Explanations of terms from the field of provenance research and Proveana's four research contexts.

An overview page with all terms is also available.


Search for heirs

Provenance research is followed by the search for heirs. Once the provenance of a confiscated item has been successfully researched and a legal owner has been identified, it is time to search for that person’s descendants or claimants so that a “fair and just solution” can be brought about in line with the Washington Principles. The search for legal heirs and successors is not the same as genealogy, where family history and branches are reconstructed. An introduction with information and links can be found on the website of the German Lost Art Foundation. A detailed description of the methodology and relevant sources can be found in the Provenance Research Manual. (SL)

  • Cultural goods confiscated as a result of Nazi persecution


In context of Cultural goods confiscated as a result of Nazi persucation:

This is a general term used to describe the forced attachment of goods by the state. In the context of the cultural property confiscated in Nazi Germany, Jewish citizens’ homes were often seized as a form of confiscation without compensation (their property was expropriated with the aim of further →"utilization"). (SL)

In context of Confiscation of cultural goods in the Soviet Occupation Zone and the GDR:

In the Soviet Occupation Zone (SBZ), items could be impounded without a court order by the →Soviet Military Administration in Germany (SMAD) and its members or by specialist departments set up by the authorities in each province. In some cases, items were also impounded by police departments, the Committee for the Protection of Public Property, which was the forerunner of the →Ministerium für Staatssicherheit (Ministry for State Security, MfS), and even by local mayors on the orders or with the toleration of the occupying power. In the GDR, items could only be impounded without a court order by the →Volkspolizei (People's Police), the →MfS or the →customs authorities. Those affected had no possibility of legal recourse against the confiscation of their property. The impounded items kept in evidence storage facilities (e.g. the central evidence storage facility in Berlin-Rummelsburg) were sold to party offices, authorities and public institutions. (MD)

  • Cultural goods confiscated as a result of Nazi persecution
  • Confiscation of cultural goods in the Soviet Occupation Zone and the GDR

Sequestration (order)

This was based on Command No. 124, issued by the →Soviet Administration in Germany on 30 October 1945, with regard to the confiscation of commercial establishments and also private property "belonging to persons marked by the Soviet military command in special lists or in some other way". This was officially understood to mean the property of active Nazis, arms manufacturers and "war profiteers" in general.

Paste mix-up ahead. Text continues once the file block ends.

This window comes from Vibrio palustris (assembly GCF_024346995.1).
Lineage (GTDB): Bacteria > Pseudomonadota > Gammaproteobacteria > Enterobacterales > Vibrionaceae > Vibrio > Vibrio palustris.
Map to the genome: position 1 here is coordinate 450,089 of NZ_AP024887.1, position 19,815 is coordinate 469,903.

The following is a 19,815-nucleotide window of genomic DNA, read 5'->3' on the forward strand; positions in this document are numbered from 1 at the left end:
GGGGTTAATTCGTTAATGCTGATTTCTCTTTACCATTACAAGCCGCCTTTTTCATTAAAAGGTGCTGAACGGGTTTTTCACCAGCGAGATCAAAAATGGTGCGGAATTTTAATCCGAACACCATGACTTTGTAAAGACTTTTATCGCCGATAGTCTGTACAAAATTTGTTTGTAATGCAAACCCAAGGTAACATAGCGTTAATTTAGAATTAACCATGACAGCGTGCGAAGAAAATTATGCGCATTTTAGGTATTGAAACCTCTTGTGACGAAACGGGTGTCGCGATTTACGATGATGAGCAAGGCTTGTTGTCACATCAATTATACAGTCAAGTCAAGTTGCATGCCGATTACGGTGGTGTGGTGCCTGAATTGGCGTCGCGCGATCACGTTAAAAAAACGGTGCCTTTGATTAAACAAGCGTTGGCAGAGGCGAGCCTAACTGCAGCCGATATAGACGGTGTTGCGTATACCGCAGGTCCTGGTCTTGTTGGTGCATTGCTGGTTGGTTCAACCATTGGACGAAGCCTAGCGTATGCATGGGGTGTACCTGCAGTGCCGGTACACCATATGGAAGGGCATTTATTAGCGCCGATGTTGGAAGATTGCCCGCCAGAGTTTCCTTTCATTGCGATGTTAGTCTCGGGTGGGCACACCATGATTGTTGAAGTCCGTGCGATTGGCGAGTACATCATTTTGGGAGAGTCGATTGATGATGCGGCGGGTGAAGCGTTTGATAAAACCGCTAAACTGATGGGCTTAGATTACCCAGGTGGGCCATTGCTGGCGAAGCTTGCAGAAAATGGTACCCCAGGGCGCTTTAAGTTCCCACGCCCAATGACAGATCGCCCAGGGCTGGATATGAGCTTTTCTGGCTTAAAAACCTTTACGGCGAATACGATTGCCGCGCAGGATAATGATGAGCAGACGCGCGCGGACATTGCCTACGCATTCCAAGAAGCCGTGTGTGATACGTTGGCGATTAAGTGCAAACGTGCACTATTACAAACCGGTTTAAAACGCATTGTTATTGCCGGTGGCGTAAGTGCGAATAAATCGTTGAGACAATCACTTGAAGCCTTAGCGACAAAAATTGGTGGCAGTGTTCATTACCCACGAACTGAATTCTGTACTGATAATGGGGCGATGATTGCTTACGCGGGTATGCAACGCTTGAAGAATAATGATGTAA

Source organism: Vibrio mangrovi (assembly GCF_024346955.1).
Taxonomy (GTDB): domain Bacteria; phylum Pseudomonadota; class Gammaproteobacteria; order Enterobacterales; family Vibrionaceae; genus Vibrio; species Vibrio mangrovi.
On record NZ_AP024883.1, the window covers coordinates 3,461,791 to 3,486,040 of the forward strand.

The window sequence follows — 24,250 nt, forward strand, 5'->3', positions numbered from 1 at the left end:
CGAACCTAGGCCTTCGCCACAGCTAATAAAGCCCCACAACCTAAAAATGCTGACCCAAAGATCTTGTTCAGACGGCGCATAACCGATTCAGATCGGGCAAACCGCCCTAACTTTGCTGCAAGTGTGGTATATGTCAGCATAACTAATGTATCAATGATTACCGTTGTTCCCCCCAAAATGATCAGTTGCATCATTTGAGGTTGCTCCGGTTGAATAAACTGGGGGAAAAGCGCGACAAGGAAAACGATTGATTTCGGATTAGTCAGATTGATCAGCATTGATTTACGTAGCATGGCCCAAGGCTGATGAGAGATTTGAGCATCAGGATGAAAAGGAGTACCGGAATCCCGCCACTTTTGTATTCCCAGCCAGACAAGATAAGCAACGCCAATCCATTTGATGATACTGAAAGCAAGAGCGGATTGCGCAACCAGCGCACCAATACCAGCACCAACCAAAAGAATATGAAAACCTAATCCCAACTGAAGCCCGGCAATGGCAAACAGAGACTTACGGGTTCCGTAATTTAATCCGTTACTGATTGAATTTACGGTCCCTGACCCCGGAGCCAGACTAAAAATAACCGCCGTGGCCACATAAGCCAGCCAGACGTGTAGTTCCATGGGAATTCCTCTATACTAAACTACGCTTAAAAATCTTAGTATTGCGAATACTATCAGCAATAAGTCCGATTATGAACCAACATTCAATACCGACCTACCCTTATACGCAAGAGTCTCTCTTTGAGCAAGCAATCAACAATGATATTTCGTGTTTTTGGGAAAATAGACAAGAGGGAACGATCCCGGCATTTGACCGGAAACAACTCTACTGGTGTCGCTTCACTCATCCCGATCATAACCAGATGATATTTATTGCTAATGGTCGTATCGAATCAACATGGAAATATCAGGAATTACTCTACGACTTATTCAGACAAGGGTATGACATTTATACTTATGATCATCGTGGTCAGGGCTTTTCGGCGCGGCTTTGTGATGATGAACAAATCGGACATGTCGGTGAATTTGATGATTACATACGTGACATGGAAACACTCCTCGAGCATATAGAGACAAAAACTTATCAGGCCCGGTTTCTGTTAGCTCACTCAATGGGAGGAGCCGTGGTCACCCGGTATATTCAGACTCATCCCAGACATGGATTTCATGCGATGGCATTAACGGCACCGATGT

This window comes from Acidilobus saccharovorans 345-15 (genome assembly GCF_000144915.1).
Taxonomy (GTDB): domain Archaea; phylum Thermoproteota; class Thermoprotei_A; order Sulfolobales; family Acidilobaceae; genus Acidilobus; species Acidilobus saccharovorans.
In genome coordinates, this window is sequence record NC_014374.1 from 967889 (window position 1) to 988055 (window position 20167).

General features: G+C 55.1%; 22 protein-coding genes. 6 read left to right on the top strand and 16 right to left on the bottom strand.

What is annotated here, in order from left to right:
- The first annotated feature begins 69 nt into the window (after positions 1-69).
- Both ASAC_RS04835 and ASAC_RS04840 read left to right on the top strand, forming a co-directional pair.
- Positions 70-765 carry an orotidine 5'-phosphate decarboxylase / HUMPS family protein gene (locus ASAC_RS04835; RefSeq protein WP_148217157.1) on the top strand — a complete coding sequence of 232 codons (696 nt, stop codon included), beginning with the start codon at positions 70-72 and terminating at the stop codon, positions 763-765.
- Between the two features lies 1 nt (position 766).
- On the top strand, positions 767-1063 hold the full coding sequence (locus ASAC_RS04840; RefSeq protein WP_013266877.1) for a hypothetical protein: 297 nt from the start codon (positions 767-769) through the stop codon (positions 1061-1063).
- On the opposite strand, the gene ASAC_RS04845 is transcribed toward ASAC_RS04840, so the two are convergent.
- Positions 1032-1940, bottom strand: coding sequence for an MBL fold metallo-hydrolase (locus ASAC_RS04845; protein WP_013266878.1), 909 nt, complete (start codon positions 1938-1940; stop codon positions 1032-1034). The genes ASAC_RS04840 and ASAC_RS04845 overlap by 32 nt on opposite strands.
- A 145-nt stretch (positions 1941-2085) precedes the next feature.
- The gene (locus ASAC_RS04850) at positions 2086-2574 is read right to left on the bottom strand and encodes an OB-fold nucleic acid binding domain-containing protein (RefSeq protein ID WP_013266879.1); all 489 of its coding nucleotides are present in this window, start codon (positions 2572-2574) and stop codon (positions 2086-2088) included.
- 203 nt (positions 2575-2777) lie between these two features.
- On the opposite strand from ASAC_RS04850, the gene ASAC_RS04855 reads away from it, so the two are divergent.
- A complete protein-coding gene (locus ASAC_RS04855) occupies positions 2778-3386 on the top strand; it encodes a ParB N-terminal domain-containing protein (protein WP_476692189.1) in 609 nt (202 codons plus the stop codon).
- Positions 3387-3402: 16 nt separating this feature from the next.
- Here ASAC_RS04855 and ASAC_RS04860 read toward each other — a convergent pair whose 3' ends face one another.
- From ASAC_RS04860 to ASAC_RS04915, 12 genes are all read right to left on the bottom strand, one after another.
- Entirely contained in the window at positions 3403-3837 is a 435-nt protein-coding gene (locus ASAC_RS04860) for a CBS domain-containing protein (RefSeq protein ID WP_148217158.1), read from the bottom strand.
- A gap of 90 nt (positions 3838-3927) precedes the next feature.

Unofficially, however, this command also gave rise to the arbitrary confiscation of private land and business premises, including all furnishings, in order to either nationalize such property or claim it as reparations for the USSR. Companies were added to the stock corporation administered by the Soviet powers (SAG). In conjunction with Command Nos. 126 and 167, this led to the confiscation of almost the entire large-scale industry, parts of other industries, craft and trading companies, shops, hotels and guesthouses by mid-1946 (the remainder of which followed years later in campaigns such as →Operation Rose). Some of the relevant archival records can be found in the Federal Archives under "BArch DO 3 Zentrale Deutsche Kommission für Sequestrierung und Beschlagnahme". (MD)

  • Confiscation of cultural goods in the Soviet Occupation Zone and the GDR

Settler colony / settlement colony

A distinction can be made between various forms of colonization in the European colonial empires. The purpose of “settlement colonies” was to permanently accommodate settlers from the “motherland” (e.g. in response to high birth rates or to deport socially marginalized and/or convicted citizens or political opponents to penal colonies). In the first case, incentives were often created, such as by making it easier for citizens to start a business overseas and covering their emigration and settlement costs. The extent to which the local populations were displaced, assimilated or even killed in the process was highly dependent on the duration and form of colonial rule and post-colonial politics. In colonies mainly acquired to extend the colonizer’s political power and to pursue economic interests, people were mostly sent from the “motherland” to administer the colonies and actual immigration did not take place at all or only to a limited extent. The present-day states of Australia, New Zealand, South Africa, Brazil, Argentina, Canada and the USA are former settler colonies, and present-day Namibia is a former settlement colony of the German Empire. Former settlement colonies are often characterized by a high percentage of inhabitants of European descent. (SF)

  • Cultural goods and collections from colonial contexts

Socialist Unity Party (SEP)

The term "Sozialistische Einheitspartei" (Socialist Unity Party, SEP) was only used occasionally by those who wished to distance themselves from the →Socialist Unity Party of Germany (SED) and criticize its actions, mostly in West German publications. This abbreviation remained unknown in the GDR. (MD)

  • Confiscation of cultural goods in the Soviet Occupation Zone and the GDR

Socialist Unity Party of Germany (SED)